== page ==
Observed in Devil's Canyon, Pinal County, Arizona, USA. 20 June 2012.
Blooming flowers are attractive to a variety of insects:
leaves, many, many dozens, are all basal and clustered at ground level.
UNARMED: Neither the leaf tips nor the margins are sharp.
LEAVES: Leaf bases are thick and then taper gradually until the leaf
ends are fine and grasslike, often shredded into several threads. The margins
are minutely serrate, easily felt when sliding the hand towards base.
RANGE: Very common in the transition of the Sonoran Desert to chaparral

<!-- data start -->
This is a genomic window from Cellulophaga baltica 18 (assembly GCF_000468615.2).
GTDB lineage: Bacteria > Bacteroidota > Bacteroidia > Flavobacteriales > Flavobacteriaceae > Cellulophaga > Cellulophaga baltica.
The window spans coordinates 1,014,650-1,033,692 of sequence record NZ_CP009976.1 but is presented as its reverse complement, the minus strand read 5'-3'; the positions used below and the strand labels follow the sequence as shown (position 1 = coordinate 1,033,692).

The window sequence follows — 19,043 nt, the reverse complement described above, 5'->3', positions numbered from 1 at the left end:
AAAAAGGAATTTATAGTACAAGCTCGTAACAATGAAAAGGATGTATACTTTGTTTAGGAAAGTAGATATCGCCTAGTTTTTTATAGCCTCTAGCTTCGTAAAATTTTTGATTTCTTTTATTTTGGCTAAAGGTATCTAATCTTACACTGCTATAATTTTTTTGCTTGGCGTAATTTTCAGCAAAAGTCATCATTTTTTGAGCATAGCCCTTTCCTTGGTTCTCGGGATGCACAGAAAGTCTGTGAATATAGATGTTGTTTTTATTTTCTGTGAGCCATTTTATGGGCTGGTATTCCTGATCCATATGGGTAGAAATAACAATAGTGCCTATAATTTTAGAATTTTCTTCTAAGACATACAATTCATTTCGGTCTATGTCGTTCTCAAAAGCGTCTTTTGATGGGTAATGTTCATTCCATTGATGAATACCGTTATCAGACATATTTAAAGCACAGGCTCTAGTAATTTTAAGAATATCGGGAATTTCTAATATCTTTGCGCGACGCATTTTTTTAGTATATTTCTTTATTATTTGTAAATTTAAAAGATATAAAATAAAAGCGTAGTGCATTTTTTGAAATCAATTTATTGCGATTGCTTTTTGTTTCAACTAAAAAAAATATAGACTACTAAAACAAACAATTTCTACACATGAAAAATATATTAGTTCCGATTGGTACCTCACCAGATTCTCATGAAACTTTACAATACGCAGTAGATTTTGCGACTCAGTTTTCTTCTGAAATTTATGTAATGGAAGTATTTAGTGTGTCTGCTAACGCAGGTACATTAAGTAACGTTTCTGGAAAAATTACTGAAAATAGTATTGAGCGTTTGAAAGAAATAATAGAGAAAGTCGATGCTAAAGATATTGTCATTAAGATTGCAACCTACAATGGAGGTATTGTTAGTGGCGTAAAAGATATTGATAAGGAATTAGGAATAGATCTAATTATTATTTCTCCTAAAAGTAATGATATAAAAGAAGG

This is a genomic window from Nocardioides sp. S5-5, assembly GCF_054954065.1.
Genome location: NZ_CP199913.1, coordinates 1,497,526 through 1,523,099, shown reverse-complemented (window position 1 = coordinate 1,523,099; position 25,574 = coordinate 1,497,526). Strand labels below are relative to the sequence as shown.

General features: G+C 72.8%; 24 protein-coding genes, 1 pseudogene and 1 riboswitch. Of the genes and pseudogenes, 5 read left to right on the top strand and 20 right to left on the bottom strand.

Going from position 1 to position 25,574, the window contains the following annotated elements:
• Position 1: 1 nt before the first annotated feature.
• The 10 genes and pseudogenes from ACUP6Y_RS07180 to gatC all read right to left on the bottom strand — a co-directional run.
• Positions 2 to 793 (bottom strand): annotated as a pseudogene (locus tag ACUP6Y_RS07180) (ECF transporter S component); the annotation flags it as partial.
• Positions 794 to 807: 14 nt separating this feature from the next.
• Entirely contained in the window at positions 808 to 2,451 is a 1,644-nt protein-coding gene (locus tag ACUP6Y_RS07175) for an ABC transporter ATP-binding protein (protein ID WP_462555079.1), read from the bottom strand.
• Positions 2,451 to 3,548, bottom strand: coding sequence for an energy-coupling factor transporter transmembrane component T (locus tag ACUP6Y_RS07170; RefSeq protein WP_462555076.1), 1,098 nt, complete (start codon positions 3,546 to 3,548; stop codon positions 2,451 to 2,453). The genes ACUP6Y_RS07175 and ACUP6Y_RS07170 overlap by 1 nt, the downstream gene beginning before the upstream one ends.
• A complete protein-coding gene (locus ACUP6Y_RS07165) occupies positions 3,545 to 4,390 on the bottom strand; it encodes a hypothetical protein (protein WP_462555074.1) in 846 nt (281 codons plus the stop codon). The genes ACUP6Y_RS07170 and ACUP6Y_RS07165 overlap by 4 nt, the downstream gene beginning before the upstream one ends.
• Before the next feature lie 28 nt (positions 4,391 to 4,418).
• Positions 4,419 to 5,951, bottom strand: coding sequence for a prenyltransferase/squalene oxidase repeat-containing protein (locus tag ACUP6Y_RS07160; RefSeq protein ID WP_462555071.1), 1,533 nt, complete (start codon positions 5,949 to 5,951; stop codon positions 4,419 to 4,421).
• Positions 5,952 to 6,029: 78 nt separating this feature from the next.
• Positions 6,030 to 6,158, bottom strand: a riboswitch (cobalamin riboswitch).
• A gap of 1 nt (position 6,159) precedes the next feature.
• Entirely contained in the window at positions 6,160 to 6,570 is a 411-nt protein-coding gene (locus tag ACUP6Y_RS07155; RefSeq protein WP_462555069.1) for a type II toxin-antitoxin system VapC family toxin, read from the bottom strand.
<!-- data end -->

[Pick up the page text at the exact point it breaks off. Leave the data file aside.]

or juniper woodlands. Also found much higher in elevation, mixing into
ponderosa and oak woodlands. This plant is also used in desert xeriscapes.
FLOWERS: The flowers are borne on tall, spindly branches and crowded
with numerous papery bracts in addition. There are numerous short side
branches and tens of thousands of small flowers. Flowers in late spring.
FRUIT: Small fruits are dry when mature and have one to three seeds.
Agavaceae / Asparagaceae -- Agave Family